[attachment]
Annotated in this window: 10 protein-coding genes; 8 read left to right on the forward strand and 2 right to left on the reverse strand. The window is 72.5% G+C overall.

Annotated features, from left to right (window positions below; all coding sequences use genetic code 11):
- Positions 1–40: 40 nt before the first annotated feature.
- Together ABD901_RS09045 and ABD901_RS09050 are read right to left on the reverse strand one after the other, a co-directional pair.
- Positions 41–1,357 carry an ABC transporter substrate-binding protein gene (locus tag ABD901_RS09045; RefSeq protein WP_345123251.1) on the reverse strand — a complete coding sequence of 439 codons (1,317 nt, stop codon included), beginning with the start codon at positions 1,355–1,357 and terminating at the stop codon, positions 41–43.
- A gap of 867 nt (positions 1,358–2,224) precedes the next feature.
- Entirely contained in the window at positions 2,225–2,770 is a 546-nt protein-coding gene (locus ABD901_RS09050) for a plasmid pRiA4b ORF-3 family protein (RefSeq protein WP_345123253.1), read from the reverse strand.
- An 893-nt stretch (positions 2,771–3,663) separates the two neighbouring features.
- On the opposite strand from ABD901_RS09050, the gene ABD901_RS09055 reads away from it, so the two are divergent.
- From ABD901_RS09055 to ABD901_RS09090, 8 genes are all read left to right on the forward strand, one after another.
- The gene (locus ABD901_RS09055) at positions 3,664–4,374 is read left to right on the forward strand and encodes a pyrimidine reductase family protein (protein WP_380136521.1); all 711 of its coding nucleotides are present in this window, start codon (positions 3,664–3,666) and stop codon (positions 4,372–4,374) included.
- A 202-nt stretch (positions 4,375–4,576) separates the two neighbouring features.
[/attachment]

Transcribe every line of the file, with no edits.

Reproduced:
Annotated in this window: 10 protein-coding genes; 8 read left to right on the forward strand and 2 right to left on the reverse strand. The window is 72.5% G+C overall.

Annotated features, from left to right (window positions below; all coding sequences use genetic code 11):
- Positions 1–40: 40 nt before the first annotated feature.
- Together ABD901_RS09045 and ABD901_RS09050 are read right to left on the reverse strand one after the other, a co-directional pair.
- Positions 41–1,357 carry an ABC transporter substrate-binding protein gene (locus tag ABD901_RS09045; RefSeq protein WP_345123251.1) on the reverse strand — a complete coding sequence of 439 codons (1,317 nt, stop codon included), beginning with the start codon at positions 1,355–1,357 and terminating at the stop codon, positions 41–43.
- A gap of 867 nt (positions 1,358–2,224) precedes the next feature.
- Entirely contained in the window at positions 2,225–2,770 is a 546-nt protein-coding gene (locus ABD901_RS09050) for a plasmid pRiA4b ORF-3 family protein (RefSeq protein WP_345123253.1), read from the reverse strand.
- An 893-nt stretch (positions 2,771–3,663) separates the two neighbouring features.
- On the opposite strand from ABD901_RS09050, the gene ABD901_RS09055 reads away from it, so the two are divergent.
- From ABD901_RS09055 to ABD901_RS09090, 8 genes are all read left to right on the forward strand, one after another.
- The gene (locus ABD901_RS09055) at positions 3,664–4,374 is read left to right on the forward strand and encodes a pyrimidine reductase family protein (protein WP_380136521.1); all 711 of its coding nucleotides are present in this window, start codon (positions 3,664–3,666) and stop codon (positions 4,372–4,374) included.
- A 202-nt stretch (positions 4,375–4,576) separates the two neighbouring features.